But here, he was a whiny, faithless coward.

He was so maddeningly pathetic in his efforts to get out of being the man God wanted to see Him become that God finally had to use His stern voice. I can imagine the burning bush suddenly growing extra bright as God’s anger burned against Moses. Even still, He was gentle and patient with him. Through what would have surely been gritted teeth if He had them, God told Moses that He would sent his brother Aaron to join him. The way Aaron is introduced in the story here suggests either that he was someone of sufficient renown that Moses had heard of him previously (whether or not he knew he was his brother before this time is another matter), or else Moses was adding in a bit of an editorial note for later readers to know which Aaron God was talking about.

Whichever is right, God was sending Moses help so that he wasn’t by himself. More importantly, Aaron was an eloquent speaker so Moses wouldn’t have to do any of the talking. God was systematically cutting the legs out from under all of his excuses. We should also take note of the fact that God tells Moses here that Aaron is already on his way to meet him. That means he had started on his journey to meet Moses before his encounter with God. Now, perhaps he was making the journey anyway and God was simply putting him in place to be able to use him to help Moses just in case he responded like he did. I find it more likely, though, that God knew Moses was going to react this way all along and was prepared for it from beginning. He knew Moses was going to react this way ahead of time and called him anyway. At long last, then, and as we will start to unpack next week, Lord willing, Moses finally, begrudgingly agrees to be the guy God wants him to be.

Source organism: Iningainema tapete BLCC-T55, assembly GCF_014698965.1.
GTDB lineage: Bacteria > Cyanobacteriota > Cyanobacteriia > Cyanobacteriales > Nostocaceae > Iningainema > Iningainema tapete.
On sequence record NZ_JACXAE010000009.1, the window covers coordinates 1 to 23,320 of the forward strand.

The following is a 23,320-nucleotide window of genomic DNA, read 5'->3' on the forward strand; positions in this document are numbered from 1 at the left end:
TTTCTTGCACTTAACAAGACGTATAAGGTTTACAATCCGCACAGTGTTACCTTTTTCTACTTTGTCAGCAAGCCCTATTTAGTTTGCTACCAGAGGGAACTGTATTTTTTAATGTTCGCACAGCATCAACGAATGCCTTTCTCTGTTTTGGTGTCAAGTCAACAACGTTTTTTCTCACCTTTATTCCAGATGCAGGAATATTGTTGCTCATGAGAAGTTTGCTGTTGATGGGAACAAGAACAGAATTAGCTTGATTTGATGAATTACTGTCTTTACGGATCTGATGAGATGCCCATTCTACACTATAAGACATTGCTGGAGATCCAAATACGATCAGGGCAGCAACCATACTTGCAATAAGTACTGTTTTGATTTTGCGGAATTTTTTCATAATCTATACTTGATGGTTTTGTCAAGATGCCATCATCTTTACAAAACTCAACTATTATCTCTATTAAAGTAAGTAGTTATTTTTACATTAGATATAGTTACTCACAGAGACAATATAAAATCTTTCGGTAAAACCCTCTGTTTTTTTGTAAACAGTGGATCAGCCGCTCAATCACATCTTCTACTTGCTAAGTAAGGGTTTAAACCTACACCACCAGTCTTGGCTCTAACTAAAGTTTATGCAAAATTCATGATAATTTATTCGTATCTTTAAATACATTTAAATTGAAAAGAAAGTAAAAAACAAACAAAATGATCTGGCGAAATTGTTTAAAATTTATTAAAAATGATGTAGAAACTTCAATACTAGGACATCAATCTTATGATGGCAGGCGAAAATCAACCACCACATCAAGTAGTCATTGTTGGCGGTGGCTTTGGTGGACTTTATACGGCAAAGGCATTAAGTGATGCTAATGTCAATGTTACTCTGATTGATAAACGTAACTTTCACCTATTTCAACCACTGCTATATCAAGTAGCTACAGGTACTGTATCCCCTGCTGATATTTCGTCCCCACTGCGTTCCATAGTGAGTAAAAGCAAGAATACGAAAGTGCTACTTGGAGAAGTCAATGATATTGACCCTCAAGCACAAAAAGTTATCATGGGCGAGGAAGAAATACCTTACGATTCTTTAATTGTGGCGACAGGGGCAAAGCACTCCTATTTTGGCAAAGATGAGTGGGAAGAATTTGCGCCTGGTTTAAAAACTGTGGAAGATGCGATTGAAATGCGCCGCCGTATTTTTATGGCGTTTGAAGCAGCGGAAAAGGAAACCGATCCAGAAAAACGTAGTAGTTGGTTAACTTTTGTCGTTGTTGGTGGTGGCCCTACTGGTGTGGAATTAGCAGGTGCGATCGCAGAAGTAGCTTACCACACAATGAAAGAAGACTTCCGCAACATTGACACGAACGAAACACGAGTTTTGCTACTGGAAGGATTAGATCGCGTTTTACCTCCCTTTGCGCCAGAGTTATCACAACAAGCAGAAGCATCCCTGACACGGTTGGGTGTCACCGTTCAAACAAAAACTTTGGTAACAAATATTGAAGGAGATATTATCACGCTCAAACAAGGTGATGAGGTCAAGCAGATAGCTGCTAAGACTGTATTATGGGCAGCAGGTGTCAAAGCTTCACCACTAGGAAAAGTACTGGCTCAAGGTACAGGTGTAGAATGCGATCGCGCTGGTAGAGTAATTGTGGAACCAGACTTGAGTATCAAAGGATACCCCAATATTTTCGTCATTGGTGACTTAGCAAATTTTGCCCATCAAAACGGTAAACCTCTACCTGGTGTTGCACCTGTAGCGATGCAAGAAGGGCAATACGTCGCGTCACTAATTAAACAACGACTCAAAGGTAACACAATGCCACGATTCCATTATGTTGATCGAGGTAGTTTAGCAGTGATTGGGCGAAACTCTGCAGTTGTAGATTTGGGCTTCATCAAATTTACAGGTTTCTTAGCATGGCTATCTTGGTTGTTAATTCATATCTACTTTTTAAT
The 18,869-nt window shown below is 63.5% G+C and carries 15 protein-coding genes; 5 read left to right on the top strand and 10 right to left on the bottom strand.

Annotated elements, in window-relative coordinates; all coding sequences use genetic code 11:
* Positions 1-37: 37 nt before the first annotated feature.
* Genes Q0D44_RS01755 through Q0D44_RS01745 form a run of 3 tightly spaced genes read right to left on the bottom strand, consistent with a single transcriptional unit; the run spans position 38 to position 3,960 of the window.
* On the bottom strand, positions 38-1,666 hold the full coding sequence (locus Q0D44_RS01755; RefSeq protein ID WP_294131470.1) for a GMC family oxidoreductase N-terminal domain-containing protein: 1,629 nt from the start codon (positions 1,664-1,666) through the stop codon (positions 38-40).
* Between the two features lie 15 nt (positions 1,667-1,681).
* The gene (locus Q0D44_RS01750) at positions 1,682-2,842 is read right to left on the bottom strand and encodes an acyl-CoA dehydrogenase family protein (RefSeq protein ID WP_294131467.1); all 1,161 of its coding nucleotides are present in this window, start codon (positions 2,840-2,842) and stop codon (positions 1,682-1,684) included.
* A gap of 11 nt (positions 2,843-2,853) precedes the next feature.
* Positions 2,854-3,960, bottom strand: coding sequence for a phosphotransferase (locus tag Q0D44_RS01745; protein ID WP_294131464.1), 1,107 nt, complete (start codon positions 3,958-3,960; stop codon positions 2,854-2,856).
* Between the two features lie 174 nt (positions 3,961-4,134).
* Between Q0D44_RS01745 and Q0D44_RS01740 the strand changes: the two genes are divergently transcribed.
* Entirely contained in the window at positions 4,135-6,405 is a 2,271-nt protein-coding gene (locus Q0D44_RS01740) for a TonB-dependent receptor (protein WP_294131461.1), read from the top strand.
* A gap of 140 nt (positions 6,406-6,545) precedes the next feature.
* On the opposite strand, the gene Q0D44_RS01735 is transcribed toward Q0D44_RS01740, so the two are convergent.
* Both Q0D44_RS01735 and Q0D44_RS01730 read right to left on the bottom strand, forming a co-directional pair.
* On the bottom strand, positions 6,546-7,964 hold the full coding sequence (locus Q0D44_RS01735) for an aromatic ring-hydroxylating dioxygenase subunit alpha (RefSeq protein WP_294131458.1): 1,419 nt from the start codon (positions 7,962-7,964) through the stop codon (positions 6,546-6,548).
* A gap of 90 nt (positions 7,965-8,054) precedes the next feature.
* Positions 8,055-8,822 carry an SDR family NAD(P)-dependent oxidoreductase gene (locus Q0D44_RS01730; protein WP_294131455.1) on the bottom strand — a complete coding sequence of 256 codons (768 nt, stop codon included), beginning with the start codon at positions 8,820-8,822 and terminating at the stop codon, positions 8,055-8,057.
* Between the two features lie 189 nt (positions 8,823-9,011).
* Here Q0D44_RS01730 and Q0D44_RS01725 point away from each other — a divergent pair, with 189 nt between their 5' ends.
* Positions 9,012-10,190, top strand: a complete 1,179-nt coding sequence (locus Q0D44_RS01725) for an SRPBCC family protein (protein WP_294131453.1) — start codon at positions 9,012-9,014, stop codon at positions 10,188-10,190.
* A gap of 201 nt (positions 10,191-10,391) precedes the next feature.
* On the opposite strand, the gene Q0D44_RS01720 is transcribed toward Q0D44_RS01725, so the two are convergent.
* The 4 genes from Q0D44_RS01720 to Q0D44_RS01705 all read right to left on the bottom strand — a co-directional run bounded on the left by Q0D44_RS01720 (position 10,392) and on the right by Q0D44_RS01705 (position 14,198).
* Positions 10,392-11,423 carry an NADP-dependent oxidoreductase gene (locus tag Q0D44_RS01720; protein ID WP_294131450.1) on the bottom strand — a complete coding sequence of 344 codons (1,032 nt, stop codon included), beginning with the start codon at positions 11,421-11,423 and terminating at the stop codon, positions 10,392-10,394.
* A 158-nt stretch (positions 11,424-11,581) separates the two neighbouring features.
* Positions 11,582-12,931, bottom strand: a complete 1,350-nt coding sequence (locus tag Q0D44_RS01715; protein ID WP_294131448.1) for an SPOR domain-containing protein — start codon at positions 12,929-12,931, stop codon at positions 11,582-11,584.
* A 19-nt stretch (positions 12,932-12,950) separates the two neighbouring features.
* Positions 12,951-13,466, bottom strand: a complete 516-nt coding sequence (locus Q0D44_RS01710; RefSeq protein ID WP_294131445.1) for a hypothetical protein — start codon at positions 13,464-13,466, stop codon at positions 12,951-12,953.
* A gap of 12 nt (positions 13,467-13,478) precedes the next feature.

I think the reminder here for us is the same it has been throughout this section. When God calls you to something, your best bet is to go and do it. If He is calling you to it, He will more than equip you for it. He can answer all of your objections and excuses. He will put up with your faults and failings. He will tolerate your weaknesses and waverings. He just wants you to be willing and obedient. He can take care of everything else. You are not now where you will be. He’s not finished working on you. He knows you are going to be a tough case before He calls you. He calls you anyway because He knows what He is capable of.

We know Moses as one of the true greats of the Scriptures. He didn’t start that way. You won’t either. You literally can’t imagine what God plans to make you when He’s finished working on you, perfecting you in His image. That means that all your fears and worries about your ability to do what He’s telling you are meaningless. If you are following Him faithfully, you can’t fail. Moses started here, but ended up where we know him. The difference between the two was his willingness (even begrudgingly) to trust God and do what He said. That’s all it will take for you to get from where you are to where He wants you to be. I hope you will.